Multi-millionaires who tend to hire luxury superyachts for their annual vacations are allegedly being turned away from Queensland because the yachts are unable to access certain beach and reef sites.
Among those who have instructed their captains to ‘give Queensland a miss’ are the Crown Prince of Dubai and the Italian fashion icon Giorgio Armani.
Armani reportedly paid in excess of $100,000 a week to charter the 41.0-metre ‘Seafaris.’
At least one superyacht owner has said he will move his vessel to Europe to avoid what he termed ‘cruise ship regulations.’
Through the Whitsunday and Great Barrier Reef regions, vessels in excess of 35.0-metres have limited mooring facilities. The basis for this seems to be to control the activity of cruisie liners which often had 500 + passangers.
However, in Europe and many other parts of the world, moorings are regulated by a vessel’s weight, allowing far greater access for craft under 500 tonnes.
‘Seafaris’ captain, Duncan Smith, told local media that Mr Armani wanted to visit parts of the Whitsunday Passage, including Tongue Bay he had seen on the Queensland Tourism website.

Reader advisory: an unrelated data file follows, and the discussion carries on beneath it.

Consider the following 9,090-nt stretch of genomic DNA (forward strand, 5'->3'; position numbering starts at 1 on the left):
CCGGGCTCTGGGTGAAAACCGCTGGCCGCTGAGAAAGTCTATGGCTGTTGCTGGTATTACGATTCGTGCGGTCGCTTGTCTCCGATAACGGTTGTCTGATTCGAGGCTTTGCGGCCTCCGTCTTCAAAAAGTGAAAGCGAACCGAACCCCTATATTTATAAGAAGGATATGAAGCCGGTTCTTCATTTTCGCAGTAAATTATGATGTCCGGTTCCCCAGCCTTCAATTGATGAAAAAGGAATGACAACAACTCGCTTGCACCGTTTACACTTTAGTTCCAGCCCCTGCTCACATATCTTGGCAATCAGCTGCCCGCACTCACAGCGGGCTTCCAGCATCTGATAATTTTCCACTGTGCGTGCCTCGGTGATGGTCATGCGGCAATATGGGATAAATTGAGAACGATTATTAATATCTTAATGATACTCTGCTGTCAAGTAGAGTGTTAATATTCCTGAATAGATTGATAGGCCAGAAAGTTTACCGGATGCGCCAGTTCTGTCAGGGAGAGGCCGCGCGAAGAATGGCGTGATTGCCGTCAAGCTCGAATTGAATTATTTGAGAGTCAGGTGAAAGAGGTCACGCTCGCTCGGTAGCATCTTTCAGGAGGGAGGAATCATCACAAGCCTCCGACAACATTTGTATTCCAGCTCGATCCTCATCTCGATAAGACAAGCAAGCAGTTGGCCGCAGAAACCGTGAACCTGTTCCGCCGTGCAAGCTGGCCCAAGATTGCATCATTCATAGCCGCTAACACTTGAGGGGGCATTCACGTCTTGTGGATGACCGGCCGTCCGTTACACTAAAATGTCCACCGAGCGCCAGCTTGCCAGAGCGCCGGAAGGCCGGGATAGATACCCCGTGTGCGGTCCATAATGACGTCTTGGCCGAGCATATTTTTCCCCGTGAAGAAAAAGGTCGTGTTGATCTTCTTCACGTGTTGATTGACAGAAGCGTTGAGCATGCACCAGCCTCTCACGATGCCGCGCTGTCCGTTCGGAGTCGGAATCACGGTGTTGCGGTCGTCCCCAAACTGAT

When a landing permit could not be obtained, Mr Armani cancelled his planned eight-day break after only three days.
'He told us he was headed for the Maldives where he could go ashore and walk along the beach,' Captain Smith explained.
'I think it’s embarrassing, these are the sort of people we need to attract.'
‘Seafaris’ owner, Jeff McCloy, said he was seriously considering moving the boat to European waters.
He claimed millions of dollars were at risk due to regulations lacking common sense.
'Neither ‘Seafaris’, which weighs in at less than 300 tonnes, nor its passengers pose any threat to the reef or the Whitsunday region,' Mr McCloy declared.
'We need to realise that the superyacht business is on a high and thanks to the easier access in Europe and the United States, operators there are chasing hard for the business,' he added.
A government spokesman said proposals to improve access to the area for superyachts were being considered, but added that larger vessels would not be given any preferred treatment.
Specifications on the Seafaris, which has guest accomodation for ten and crew accomodation for ten. http://www.seafarisaustralia.com/pdf/specs.pdf